DOJ Broadens Its Definition of Sex Discrimination To Include Discrimination Based On Gender Identity/Transgender Status
On December 18, 2014, U.S. Attorney General Eric Holder announced the Justice Department’s official position that the prohibition on sex discrimination provided by Title VII of the Civil Rights Act of 1964 extends to gender identity, including transgender employees and applicants. The DOJ’s new position on the issue of gender identity/transgender status directly affects state and local government employers, as Title VII grants enforcement authority to the DOJ over such employers. While this announcement reversed the position previously taken by the DOJ, Holder explained that “[t]he federal government’s approach to this issue has evolved over time.”
Neither Title VII nor any other federal employment law explicitly prohibits employment discrimination based on sexual orientation or gender identity, and efforts to amend Title VII to add such prohibitions through proposed legislation such as the Employment Non-Discrimination Act (ENDA) have been unsuccessful for two decades. Nevertheless, when the EEOC released its Strategic Enforcement Plan for FY 2013-2016, it announced its intention to prioritize certain emerging and developing issues, including “coverage of lesbian, gay, bisexual and transgender individuals under Title VII’s sex discrimination provisions, as they may apply.”
While viewed by some as another example of the administration’s propensity to pursue legislative change thorough executive action, the EEOC appears to be on solid legal footing. While generally not extending protected status to sexual orientation alone, a series of relatively-recent court decisions, including the Eleventh Circuit’s decision in Glenn v. Brumby, 663 F.3d 1312 (11th Cir. 2011), support the conclusion that discrimination against employees or applicants for employment based on gender identity or because they are “gender nonconforming” (which would include discrimination against gay men perceived as feminine and lesbians perceived as masculine, as well as straight individuals who do not fit gender norms) is a form of sex discrimination prohibited by Title VII.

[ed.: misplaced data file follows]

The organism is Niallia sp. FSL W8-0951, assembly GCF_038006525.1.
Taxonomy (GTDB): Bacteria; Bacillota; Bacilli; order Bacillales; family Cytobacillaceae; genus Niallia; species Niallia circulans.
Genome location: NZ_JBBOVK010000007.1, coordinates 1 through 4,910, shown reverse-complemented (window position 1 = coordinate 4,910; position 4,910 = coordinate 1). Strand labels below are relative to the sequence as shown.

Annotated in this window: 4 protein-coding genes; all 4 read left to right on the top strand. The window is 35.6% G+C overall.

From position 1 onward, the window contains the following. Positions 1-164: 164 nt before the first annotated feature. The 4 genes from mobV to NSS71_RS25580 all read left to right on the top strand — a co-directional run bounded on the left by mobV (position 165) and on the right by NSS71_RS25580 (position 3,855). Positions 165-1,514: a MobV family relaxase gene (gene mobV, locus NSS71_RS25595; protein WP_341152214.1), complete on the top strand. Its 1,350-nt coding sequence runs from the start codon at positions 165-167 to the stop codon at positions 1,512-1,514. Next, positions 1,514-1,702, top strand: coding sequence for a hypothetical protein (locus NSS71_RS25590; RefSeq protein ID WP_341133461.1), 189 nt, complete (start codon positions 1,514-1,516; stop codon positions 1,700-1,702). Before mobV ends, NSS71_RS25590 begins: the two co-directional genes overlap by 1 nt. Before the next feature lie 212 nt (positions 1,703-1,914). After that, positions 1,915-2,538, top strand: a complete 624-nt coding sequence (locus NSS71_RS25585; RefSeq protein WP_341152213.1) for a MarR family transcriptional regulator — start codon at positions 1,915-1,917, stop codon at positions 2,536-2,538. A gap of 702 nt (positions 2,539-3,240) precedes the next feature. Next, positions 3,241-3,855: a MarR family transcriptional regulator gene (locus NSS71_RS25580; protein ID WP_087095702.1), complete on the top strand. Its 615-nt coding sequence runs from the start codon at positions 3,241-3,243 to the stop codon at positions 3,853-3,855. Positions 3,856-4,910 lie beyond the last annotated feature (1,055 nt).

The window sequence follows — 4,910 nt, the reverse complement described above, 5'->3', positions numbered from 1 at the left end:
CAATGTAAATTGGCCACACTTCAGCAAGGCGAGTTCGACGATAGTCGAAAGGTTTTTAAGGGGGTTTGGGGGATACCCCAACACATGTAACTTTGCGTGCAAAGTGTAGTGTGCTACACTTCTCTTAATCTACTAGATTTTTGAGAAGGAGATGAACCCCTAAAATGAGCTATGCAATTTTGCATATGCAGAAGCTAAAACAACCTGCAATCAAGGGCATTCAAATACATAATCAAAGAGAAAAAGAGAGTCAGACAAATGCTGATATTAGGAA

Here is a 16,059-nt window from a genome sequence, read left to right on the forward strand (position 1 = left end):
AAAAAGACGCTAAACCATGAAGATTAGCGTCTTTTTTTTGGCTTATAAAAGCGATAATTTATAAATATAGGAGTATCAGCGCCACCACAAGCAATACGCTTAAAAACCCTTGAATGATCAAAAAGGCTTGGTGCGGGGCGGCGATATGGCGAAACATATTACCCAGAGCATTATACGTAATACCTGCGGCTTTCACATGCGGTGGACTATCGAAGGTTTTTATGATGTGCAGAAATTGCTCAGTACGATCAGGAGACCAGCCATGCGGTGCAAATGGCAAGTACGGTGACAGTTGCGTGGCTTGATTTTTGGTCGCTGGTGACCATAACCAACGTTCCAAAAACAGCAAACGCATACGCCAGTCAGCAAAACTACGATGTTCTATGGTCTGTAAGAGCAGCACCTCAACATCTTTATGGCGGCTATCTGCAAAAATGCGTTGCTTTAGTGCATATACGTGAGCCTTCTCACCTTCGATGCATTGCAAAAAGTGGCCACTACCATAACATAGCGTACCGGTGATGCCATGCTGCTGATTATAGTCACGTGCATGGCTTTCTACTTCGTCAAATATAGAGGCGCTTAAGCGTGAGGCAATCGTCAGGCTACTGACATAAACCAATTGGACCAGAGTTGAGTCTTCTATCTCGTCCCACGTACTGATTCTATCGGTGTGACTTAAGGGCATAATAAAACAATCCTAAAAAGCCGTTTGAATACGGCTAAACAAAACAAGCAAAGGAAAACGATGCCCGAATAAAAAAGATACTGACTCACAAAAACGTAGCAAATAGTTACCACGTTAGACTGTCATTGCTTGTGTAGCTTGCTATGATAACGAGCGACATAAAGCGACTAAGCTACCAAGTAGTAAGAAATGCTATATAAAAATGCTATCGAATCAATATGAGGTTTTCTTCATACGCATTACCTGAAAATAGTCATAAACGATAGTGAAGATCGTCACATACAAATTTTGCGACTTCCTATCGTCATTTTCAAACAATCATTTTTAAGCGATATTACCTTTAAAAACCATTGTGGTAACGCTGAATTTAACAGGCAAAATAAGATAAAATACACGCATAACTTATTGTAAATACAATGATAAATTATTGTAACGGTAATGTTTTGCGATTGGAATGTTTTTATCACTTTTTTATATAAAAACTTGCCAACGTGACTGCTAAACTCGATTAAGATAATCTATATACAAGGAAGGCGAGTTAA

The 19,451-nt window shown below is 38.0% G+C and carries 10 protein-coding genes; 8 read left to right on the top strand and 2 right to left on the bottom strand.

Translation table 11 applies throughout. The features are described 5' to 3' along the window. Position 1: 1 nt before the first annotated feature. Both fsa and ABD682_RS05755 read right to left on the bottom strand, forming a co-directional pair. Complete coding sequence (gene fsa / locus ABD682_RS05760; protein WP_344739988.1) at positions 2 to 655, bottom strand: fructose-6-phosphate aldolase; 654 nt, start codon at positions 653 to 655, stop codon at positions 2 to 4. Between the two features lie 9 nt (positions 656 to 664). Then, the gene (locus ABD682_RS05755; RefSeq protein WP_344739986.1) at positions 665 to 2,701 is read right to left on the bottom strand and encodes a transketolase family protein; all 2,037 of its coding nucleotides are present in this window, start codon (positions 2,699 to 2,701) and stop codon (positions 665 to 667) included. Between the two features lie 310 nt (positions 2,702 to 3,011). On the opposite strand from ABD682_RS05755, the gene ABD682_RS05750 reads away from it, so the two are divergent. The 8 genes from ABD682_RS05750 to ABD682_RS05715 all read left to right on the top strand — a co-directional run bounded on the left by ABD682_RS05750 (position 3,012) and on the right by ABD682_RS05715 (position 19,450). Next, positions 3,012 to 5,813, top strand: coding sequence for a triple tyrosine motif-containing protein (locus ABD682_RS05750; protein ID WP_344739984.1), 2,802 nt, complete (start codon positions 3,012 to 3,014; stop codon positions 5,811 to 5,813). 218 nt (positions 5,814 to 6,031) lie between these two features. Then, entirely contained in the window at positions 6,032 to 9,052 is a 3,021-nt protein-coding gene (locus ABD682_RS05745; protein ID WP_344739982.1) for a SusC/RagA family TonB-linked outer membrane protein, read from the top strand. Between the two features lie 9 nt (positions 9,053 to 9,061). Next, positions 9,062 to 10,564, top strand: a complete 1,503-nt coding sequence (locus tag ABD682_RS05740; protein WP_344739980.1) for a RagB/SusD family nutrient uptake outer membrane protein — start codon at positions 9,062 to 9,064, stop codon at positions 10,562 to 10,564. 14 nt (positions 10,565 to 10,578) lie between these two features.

The announcement by the DOJ is also in line with a Final Rule announced earlier this month by the U.S. Department of Labor’s Office of Federal Contract Compliance Programs (OFCCP) prohibiting discrimination based on sexual orientation and gender identity by federal contractors and sub-contractors, in accordance with an executive order issued by President Obama in July 2014.
The extent to which the DOJ now views Title VII to be applicable to sexual orientation (as distinguished from gender identity and transgender status) is unclear. Sexual orientation is not referenced in the announcement. Moreover, in Terveer v. Billington, an employment discrimination case presently pending in the U.S. District Court for the District of Columbia, the U.S. Attorney’s Office has argued that “Title VII does not provide a remedy for claims of discrimination based on sexual orientation standing alone” and that a viable claim based on “failure to conform to gender stereotypes” therefore cannot be based solely on an employee’s sexual orientation. The DOJ has already received multiple inquiries requesting clarification on this issue.
As noted above, the DOJ’s new position has a direct and immediate impact on state and local government employers. For this reason, and in view of the EEOC’s previously announced enforcement priorities and the clear trends reflected in recent court decisions, cities, counties, and other local government employers are advised to ensure that their workplace harassment and EEO policies extend coverage to employees and applicants on the basis of sexual orientation, gender identity, and transgender status and that their employees receive appropriate training regarding their rights and obligations thereunder.